To give you an example, I’ll show you my own experience with one such publication called Fabricating and Metalworking and how we were able to leverage their 88,000-plus member Facebook page.
First, some good news and bad news on these ad inventory offers:
- The good news is they are typically underpriced, usually anywhere between $500 and $1,200 compared to a full page print ad, which can set you back five times as much or even more. Seriously, I’ve seen full page ads in small publications listed at $9,000.
- The bad news is these publications will insist you get some standard ad inventory to take advantage of the social media channel, but you can buy a less valuable print ad or a few web ads, lower your overall spend, and get this much more valuable advertising slot.
For instance, with Fabricating and Metalworking, I got six social media posts on Facebook throughout the year at $800 each for buying two print advertising spots (1/3 page ad at $1,575) and six months worth of banners ads on their website (a little better ROI and far better priced than the print ad at $200 per month, but still very little referral traffic. The value is in the Facebook spot).
The best part about these ads is you can tag your company in these posts, monitor and respond to comments, and track the URL by building a basic UTM parameter or having them send you stats.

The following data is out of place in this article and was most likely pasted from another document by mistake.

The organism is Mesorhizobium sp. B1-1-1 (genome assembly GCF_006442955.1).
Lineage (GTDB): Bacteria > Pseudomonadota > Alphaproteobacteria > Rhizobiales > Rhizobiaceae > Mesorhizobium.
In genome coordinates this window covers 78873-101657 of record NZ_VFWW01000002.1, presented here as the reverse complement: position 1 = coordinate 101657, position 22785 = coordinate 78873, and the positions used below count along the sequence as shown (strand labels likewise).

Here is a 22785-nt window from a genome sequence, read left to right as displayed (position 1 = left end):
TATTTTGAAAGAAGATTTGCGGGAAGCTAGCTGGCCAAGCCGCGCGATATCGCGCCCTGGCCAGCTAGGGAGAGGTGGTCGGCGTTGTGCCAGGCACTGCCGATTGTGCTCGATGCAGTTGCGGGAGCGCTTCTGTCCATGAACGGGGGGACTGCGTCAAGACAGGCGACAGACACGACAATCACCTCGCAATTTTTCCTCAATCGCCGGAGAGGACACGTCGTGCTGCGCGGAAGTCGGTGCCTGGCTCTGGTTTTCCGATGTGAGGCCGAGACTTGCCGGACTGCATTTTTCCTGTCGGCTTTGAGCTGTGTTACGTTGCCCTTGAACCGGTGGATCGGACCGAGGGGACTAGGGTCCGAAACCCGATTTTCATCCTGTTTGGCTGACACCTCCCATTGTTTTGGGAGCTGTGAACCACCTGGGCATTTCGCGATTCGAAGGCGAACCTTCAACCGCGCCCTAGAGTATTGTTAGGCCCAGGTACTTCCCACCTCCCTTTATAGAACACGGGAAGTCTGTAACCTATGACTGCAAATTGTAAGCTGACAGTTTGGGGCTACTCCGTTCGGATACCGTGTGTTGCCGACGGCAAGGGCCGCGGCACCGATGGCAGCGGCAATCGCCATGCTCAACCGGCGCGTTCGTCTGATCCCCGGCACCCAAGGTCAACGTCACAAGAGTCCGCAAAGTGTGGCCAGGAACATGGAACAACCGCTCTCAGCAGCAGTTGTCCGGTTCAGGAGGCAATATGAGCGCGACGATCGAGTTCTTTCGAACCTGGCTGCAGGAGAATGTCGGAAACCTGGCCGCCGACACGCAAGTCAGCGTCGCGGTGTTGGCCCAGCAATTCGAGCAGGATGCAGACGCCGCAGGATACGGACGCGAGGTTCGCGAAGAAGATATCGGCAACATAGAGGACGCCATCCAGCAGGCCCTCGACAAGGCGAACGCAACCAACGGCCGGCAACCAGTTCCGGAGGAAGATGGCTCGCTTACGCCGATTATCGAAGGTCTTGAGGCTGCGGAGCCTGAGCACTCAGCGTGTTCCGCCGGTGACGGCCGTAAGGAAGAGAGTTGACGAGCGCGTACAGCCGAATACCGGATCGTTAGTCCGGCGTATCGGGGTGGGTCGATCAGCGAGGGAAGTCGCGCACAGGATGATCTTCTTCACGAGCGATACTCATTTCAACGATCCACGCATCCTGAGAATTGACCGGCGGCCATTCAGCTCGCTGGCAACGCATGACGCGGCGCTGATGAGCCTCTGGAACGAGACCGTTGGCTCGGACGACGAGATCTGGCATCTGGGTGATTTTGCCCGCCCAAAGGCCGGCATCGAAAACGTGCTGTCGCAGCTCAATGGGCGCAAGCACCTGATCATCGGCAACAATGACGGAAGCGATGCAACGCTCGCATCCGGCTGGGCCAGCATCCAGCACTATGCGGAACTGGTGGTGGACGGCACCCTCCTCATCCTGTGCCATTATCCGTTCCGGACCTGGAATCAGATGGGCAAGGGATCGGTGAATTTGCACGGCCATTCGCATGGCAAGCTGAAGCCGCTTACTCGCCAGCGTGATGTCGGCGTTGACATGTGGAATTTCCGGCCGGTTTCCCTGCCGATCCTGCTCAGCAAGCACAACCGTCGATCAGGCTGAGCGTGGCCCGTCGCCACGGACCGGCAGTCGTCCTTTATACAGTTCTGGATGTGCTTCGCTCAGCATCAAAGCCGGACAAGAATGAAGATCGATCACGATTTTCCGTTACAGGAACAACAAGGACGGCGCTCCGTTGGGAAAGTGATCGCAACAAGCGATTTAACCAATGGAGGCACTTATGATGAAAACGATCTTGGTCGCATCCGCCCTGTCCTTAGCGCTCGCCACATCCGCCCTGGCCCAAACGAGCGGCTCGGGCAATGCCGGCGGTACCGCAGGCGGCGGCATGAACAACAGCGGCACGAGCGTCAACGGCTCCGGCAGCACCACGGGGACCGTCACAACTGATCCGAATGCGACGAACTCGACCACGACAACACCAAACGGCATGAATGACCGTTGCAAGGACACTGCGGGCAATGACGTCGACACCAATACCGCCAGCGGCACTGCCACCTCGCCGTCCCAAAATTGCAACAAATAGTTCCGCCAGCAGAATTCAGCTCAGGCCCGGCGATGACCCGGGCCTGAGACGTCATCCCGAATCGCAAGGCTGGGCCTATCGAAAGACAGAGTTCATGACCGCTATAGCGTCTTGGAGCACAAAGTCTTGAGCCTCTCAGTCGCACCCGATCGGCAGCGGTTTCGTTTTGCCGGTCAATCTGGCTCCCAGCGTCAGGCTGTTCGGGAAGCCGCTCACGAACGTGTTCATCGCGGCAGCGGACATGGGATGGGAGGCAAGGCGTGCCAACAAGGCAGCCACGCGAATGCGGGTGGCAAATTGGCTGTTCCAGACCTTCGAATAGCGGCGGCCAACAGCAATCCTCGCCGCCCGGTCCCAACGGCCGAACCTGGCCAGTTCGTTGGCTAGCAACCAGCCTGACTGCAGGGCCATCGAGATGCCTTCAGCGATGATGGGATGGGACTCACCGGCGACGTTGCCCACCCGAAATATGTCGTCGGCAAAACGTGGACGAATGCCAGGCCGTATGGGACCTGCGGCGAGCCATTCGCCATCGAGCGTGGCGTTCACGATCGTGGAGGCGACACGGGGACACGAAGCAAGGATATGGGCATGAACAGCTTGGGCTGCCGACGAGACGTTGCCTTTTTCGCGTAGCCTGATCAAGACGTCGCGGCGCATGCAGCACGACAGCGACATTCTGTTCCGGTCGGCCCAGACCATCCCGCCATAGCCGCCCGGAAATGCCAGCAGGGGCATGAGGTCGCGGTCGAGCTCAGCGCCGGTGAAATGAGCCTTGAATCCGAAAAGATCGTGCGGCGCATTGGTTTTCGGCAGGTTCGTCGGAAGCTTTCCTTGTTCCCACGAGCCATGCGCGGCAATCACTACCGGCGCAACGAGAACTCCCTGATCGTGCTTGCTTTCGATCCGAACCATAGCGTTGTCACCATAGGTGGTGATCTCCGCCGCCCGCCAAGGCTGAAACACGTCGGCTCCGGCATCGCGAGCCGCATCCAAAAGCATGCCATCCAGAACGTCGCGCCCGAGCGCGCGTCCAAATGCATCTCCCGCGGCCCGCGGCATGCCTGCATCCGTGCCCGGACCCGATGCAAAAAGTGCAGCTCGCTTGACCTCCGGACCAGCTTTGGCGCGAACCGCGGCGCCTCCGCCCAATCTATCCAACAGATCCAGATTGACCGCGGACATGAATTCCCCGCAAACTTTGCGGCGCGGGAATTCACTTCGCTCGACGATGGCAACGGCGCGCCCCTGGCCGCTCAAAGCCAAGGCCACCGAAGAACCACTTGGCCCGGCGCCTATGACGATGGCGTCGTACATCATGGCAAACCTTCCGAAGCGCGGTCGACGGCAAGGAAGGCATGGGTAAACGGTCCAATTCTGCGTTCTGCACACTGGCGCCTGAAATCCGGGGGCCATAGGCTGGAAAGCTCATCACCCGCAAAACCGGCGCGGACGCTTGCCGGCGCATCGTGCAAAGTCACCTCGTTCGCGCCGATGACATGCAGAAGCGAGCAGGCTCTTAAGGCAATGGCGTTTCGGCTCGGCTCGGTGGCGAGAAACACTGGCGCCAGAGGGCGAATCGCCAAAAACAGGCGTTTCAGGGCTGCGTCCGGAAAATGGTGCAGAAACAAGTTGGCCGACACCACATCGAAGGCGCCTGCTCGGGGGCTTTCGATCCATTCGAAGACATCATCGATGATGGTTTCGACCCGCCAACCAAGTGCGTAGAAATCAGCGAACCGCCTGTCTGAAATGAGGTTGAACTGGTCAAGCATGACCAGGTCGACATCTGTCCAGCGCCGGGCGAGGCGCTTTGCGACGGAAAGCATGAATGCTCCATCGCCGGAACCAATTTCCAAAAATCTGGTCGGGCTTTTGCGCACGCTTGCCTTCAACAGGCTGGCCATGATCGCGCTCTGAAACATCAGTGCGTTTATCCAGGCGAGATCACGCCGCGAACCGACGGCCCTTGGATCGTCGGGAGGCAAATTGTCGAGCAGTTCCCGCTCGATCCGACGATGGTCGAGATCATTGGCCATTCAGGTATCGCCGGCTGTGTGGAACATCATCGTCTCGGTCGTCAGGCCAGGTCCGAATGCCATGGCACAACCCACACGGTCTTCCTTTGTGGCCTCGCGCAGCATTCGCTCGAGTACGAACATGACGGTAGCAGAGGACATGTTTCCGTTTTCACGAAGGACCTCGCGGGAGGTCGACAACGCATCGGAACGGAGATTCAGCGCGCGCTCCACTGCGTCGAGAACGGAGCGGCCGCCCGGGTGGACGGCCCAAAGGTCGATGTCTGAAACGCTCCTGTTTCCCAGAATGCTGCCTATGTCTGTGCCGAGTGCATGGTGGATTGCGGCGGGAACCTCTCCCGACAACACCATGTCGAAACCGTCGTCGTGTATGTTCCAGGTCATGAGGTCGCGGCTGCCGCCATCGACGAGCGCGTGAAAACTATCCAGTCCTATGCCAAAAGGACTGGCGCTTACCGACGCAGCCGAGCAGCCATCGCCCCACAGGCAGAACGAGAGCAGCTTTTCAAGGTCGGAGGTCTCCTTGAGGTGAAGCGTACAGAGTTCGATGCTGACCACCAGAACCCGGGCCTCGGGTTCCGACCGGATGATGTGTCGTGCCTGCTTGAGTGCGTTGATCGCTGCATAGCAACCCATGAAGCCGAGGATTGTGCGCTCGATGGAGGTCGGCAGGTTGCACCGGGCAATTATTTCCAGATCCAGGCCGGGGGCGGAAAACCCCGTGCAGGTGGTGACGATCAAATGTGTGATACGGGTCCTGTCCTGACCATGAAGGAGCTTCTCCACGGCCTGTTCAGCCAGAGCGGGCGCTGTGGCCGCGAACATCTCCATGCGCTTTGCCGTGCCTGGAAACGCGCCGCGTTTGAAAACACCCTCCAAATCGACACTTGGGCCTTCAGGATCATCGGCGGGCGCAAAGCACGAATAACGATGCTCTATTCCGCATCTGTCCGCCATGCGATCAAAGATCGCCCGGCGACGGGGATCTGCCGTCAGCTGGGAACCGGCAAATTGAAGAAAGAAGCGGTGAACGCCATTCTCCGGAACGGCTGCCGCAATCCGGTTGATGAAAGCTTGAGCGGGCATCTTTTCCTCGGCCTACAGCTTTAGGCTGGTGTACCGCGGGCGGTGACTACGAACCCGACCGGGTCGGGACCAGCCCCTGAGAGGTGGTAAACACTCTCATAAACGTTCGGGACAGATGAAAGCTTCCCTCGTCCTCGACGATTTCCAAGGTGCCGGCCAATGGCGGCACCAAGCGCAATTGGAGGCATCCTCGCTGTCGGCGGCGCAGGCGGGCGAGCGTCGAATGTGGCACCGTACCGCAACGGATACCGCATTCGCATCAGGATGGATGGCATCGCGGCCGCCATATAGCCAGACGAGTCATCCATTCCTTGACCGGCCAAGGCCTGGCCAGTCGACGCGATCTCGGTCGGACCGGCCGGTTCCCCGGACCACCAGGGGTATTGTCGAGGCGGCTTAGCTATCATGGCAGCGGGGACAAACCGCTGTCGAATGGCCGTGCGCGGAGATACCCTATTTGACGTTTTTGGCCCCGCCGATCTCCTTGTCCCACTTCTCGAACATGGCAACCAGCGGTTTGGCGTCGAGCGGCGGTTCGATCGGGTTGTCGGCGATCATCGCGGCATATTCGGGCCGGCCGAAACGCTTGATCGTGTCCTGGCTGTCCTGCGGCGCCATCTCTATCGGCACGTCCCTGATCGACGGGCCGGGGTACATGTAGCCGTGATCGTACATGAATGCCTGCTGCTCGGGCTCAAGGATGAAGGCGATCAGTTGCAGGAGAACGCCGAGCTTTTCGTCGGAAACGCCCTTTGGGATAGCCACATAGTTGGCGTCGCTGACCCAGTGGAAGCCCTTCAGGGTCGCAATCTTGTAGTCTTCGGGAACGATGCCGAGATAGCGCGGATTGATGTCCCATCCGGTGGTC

Isolating the $800 investment in the post, we shared a product page for a prominent product of ours with a lot of surrounding content nested within the product page.
Here were the results:
This publisher in particular is also good enough to send you post stats, but again, you can also build UTM parameters to track yourself to either verify or see if there were any leads generated.
For an $800 investment, that’s a pretty good return for really not a lot of effort.
And what’s better, you get to jump in as your company in these posts and interact directly with individuals who ask follow-up questions or comments:
All things being equal, I would still rather spend this money on a Facebook advertisement from my company page.
Even better, I’d like to use Fabricating and Metalworking’s audience as a target parameter (currently not possible, but they’re a great partner so I don’t mind 😁).
But if you’re already doing paid social ads, and looking for ways to get more exposure and access to potential customers unaware of a solution they may need, this is one way to leverage a trade publication audience for little cost and a lot of easy-to-measure return.
Next time you’re up to renew your advertisement with your trade publication, ask them about these kinds of offers and see what they say. Also do your research and look for publications within your industry that have large social followings and inquire about social media posts.
It can be a nice addition to your advertising arsenal if you struggle to gain traction on your own social media channels or don’t feel skilled enough to run paid social media ads.
Looking for more marketing insights? Be sure to check out The Industrial Marketer Podcast, Matt’s weekly podcast with MJ Peters.